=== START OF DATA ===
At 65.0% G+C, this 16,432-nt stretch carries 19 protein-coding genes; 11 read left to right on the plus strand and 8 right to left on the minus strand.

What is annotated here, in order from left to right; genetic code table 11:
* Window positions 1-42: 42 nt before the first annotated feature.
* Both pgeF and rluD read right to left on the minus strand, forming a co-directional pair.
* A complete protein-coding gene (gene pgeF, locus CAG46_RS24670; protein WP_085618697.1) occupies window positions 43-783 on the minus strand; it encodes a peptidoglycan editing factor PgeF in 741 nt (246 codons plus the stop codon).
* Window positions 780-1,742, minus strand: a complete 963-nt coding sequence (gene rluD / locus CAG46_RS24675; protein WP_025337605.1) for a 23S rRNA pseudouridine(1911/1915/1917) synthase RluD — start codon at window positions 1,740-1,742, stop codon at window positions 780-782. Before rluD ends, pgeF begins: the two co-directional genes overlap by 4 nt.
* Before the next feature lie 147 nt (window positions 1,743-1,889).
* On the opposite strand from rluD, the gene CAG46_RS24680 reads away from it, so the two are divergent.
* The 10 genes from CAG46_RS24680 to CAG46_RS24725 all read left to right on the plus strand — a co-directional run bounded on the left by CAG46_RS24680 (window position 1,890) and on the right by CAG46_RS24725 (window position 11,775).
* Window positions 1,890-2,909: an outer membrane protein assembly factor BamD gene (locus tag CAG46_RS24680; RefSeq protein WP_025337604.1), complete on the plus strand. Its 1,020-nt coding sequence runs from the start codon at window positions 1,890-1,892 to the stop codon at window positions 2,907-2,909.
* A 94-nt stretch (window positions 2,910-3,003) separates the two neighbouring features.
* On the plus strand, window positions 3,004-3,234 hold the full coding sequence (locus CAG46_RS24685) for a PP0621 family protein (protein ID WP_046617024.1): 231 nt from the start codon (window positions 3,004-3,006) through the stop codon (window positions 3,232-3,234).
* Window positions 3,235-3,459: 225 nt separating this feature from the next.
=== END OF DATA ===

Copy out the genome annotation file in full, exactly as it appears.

At 65.0% G+C, this 16,432-nt stretch carries 19 protein-coding genes; 11 read left to right on the plus strand and 8 right to left on the minus strand.

What is annotated here, in order from left to right; genetic code table 11:
* Window positions 1-42: 42 nt before the first annotated feature.
* Both pgeF and rluD read right to left on the minus strand, forming a co-directional pair.
* A complete protein-coding gene (gene pgeF, locus CAG46_RS24670; protein WP_085618697.1) occupies window positions 43-783 on the minus strand; it encodes a peptidoglycan editing factor PgeF in 741 nt (246 codons plus the stop codon).
* Window positions 780-1,742, minus strand: a complete 963-nt coding sequence (gene rluD / locus CAG46_RS24675; protein WP_025337605.1) for a 23S rRNA pseudouridine(1911/1915/1917) synthase RluD — start codon at window positions 1,740-1,742, stop codon at window positions 780-782. Before rluD ends, pgeF begins: the two co-directional genes overlap by 4 nt.
* Before the next feature lie 147 nt (window positions 1,743-1,889).
* On the opposite strand from rluD, the gene CAG46_RS24680 reads away from it, so the two are divergent.
* The 10 genes from CAG46_RS24680 to CAG46_RS24725 all read left to right on the plus strand — a co-directional run bounded on the left by CAG46_RS24680 (window position 1,890) and on the right by CAG46_RS24725 (window position 11,775).
* Window positions 1,890-2,909: an outer membrane protein assembly factor BamD gene (locus tag CAG46_RS24680; RefSeq protein WP_025337604.1), complete on the plus strand. Its 1,020-nt coding sequence runs from the start codon at window positions 1,890-1,892 to the stop codon at window positions 2,907-2,909.
* A 94-nt stretch (window positions 2,910-3,003) separates the two neighbouring features.
* On the plus strand, window positions 3,004-3,234 hold the full coding sequence (locus CAG46_RS24685) for a PP0621 family protein (protein ID WP_046617024.1): 231 nt from the start codon (window positions 3,004-3,006) through the stop codon (window positions 3,232-3,234).
* Window positions 3,235-3,459: 225 nt separating this feature from the next.